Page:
Tuesday, June 27, 2017

Hiram Powers, "The Greek Slave"

In 1844, American sculptor Hiram Powers completed a sculpture he called, “The Greek Slave”, which was to become one of the most popular art works of the 19th century.  The statue is of a naked young woman, bound in chains.  In one hand she holds a small cross.

Powers described the work:

The Slave has been taken from one of the Greek Islands by the Turks, in the time of the Greek revolution, the history of which is familiar to all. Her father and mother, and perhaps all her kindred, have been destroyed by her foes, and she alone preserved as a treasure too valuable to be thrown away. She is now among barbarian strangers, under the pressure of a full recollection of the calamitous events which have brought her to her present state; and she stands exposed to the gaze of the people she abhors, and awaits her fate with intense anxiety, tempered indeed by the support of her reliance upon the goodness of God. Gather all these afflictions together, and add to them the fortitude and resignation of a Christian, and no room will be left for shame.”

The statue became a rallying symbol for a number a groups.  In 1848, Lucy Stone saw the statue and broke into tears, seeing the statue as the symbol of man’s oppression of the female sex.  Stone took up the cause of women’s rights.  Abolitionists drew parallels between the plight of The Greek Slave and the plight of slaves in the American South.

Hiram Powers' studio produced six full-scale marble versions of The Greek Slave for private collectors.  The statue is now on display at the National Gallery of Art in Washington, D.C., among other places.

Friday, June 23, 2017

Washington's Prayer at Valley Forge

Arnold Friberg painted "The Prayer at ValleyForge" in 1975 in time for the Bicentennial of American Independence. The painting has become a modern icon.  Friberg visited Valley Forge during the winter to immerse himself in the conditions faced by Washington and the American patriots.
The original  story of Washington kneeling in prayer at Valley Forge may be apocryphal, having originated with an account by Reverend Nathaniel Snowden which began to circulate in the early 1820s.  Reverend Snowden recounted that one of Washington’s soldiers, a man named Isaac Potts testified to him: 
“I tied my horse to a sapling and went quietly into the woods and to my astonishment I saw the great George Washington on his knees alone, with his sword on one side and his cocked hat on the other. He was at Prayer to the God of the Armies, beseeching to interpose with his Divine aid, as it was ye Crisis, and the cause of the country, of humanity and of the world.

“Such a prayer I never heard from the lips of man. I left him alone praying. I went home and told my wife. I saw a sight and heard today what I never saw or heard before, and just related to her what I had seen and heard and observed. We never thought a man could be a soldier and a Christian, but if there is one in the world, it is Washington. She also was astonished. We thought it was the cause of God, and America could prevail.”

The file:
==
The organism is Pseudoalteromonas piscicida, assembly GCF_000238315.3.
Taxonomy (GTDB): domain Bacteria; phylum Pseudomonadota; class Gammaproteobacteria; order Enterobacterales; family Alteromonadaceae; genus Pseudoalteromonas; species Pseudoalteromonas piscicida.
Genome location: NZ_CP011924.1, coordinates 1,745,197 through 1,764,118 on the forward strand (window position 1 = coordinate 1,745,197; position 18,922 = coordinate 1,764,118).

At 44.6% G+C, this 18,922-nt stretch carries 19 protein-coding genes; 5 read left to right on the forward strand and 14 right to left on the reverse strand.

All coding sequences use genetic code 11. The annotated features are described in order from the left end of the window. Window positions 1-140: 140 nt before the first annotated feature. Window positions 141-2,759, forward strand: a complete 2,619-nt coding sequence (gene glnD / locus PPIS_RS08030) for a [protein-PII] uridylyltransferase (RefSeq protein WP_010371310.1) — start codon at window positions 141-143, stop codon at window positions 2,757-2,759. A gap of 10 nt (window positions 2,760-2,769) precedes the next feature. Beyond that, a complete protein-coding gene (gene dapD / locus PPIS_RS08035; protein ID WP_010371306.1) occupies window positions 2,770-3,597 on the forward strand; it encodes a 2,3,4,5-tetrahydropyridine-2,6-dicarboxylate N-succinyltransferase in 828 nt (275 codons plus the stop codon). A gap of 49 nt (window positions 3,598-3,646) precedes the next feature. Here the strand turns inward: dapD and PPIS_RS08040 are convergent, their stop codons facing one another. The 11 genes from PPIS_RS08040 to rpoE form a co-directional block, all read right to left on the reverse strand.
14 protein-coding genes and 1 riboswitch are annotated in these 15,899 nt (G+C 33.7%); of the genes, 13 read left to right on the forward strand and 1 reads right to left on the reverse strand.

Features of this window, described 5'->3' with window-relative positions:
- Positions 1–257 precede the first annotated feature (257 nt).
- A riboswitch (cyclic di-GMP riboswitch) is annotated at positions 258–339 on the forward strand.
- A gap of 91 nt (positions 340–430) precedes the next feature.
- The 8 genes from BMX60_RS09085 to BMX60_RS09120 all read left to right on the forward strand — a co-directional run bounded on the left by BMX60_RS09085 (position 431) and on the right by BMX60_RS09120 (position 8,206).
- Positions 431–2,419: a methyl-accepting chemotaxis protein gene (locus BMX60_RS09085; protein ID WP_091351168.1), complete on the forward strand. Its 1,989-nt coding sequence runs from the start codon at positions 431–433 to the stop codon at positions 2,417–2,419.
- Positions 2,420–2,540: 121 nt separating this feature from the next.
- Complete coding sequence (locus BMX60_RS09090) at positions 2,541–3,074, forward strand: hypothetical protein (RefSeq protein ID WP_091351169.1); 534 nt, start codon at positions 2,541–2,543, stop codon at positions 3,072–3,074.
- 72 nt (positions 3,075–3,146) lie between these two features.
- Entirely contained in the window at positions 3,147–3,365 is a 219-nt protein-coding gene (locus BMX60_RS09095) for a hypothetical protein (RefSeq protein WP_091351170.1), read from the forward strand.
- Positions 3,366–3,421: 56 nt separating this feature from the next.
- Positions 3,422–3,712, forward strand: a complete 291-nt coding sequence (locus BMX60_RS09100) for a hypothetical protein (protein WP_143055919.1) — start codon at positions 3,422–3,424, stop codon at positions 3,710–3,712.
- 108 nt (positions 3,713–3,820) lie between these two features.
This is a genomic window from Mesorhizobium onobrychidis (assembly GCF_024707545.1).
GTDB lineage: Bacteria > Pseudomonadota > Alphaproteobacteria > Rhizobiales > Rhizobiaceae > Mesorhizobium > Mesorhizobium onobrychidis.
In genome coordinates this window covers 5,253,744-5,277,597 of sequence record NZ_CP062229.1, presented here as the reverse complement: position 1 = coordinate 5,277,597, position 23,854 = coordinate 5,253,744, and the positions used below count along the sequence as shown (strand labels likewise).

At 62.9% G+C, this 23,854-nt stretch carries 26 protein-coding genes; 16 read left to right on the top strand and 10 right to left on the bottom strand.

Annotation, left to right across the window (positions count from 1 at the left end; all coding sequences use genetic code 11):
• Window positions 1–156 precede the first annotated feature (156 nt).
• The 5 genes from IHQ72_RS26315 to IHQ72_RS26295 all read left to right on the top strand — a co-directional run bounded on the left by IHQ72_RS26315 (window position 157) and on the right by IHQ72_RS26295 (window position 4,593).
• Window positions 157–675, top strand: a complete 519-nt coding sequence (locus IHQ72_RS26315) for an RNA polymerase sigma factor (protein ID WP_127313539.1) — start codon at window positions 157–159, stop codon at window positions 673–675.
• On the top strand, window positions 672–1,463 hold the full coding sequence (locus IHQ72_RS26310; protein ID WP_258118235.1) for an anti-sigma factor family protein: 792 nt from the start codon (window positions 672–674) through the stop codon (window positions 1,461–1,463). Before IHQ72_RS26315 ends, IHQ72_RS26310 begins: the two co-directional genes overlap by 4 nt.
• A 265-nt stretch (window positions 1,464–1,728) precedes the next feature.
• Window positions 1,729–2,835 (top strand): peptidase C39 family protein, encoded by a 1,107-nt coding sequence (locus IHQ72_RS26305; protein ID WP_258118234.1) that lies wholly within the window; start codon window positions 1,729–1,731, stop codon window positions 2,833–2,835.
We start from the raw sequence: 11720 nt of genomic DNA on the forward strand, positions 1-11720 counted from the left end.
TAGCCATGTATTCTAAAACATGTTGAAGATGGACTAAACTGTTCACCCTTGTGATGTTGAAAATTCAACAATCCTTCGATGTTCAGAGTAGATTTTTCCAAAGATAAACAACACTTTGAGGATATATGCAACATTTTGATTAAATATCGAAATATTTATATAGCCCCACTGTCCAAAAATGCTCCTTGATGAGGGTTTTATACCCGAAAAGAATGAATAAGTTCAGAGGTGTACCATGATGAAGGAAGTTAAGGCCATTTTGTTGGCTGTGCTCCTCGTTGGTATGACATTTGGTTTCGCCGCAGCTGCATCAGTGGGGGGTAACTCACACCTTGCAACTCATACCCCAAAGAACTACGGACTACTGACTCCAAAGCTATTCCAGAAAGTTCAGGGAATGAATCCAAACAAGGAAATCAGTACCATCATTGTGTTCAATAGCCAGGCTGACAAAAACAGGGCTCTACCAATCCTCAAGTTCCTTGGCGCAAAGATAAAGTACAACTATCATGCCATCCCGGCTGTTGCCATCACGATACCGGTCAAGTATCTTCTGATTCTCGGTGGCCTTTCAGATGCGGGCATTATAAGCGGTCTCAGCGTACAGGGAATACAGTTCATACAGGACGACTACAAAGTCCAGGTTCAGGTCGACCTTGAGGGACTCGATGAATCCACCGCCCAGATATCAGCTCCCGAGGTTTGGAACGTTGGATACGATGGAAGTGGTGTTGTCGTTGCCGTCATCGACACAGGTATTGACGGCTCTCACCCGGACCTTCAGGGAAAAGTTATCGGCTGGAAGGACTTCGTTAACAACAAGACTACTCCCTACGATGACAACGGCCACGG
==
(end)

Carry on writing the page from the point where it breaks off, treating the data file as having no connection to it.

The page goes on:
Many historians question Reverend Snowden’s story, if not that Washington was a man who prayed.  Snowden is seen as another storytelling clergyman like Mason Locke Weems (1759 -1825), known to history as Parson Weems, who invented the famous story of George Washington and the cherry tree in 1800 (“I cannot tell a lie, I did it with my little hatchet.”).  Weems wrote biography to amplify his subject. His subject was “... Washington, the hero, and the demigod.”  It has been said of his writing, “If the tales aren’t true, they should be. They are too pretty to be classified with the myths.” 
There are numerous examples of Washington invoking the blessings and protection of the Almighty, including at the time of his leaving the Army:
“I consider it an indispensable duty to close this last solemn act of my Official life, by commending the Interests of our dearest Country to the protection of Almighty God, and those who have the superintendence of them, to his holy keeping.”

Tuesday, June 13, 2017

Fake News in 1931

Stanley Baldwin

Fake news has been around a very long time, and its’ methods haven’t changed much.

In 1931 British Prime Minister Stanley Baldwin blasted the press with unusual harshness,

“They are engines of propaganda for the constantly changing policies, desires, personal vices, personal likes and dislikes of (hostile press barons Rothermere and Beaverbrook).  What are their methods?  Their methods are direct falsehoods, misrepresentations, half-truths, the alteration of the speaker’s meaning by publishing a sentence apart from the context….What the proprietorship of these papers is aiming at is power, and power without responsibility – the prerogative of the harlot throughout the ages.”

The more things change, the more they stay the same.

Saturday, June 10, 2017

Book Review: Romancing the Folk: Public Memory and American Roots Music

In Romancing the Folk, Benjamin Filene traces the development of the folk music movement since 1900. His primary focus is the cultural “middlemen”, who discovered folk musicians and promoted them as exemplars of America’s musical roots. These individuals made judgments about what constituted America’s true musical traditions, helped shape what “mainstream” audiences recognized as authentic, and inevitably, transformed the music that the folk performers offered. (Filene, 5)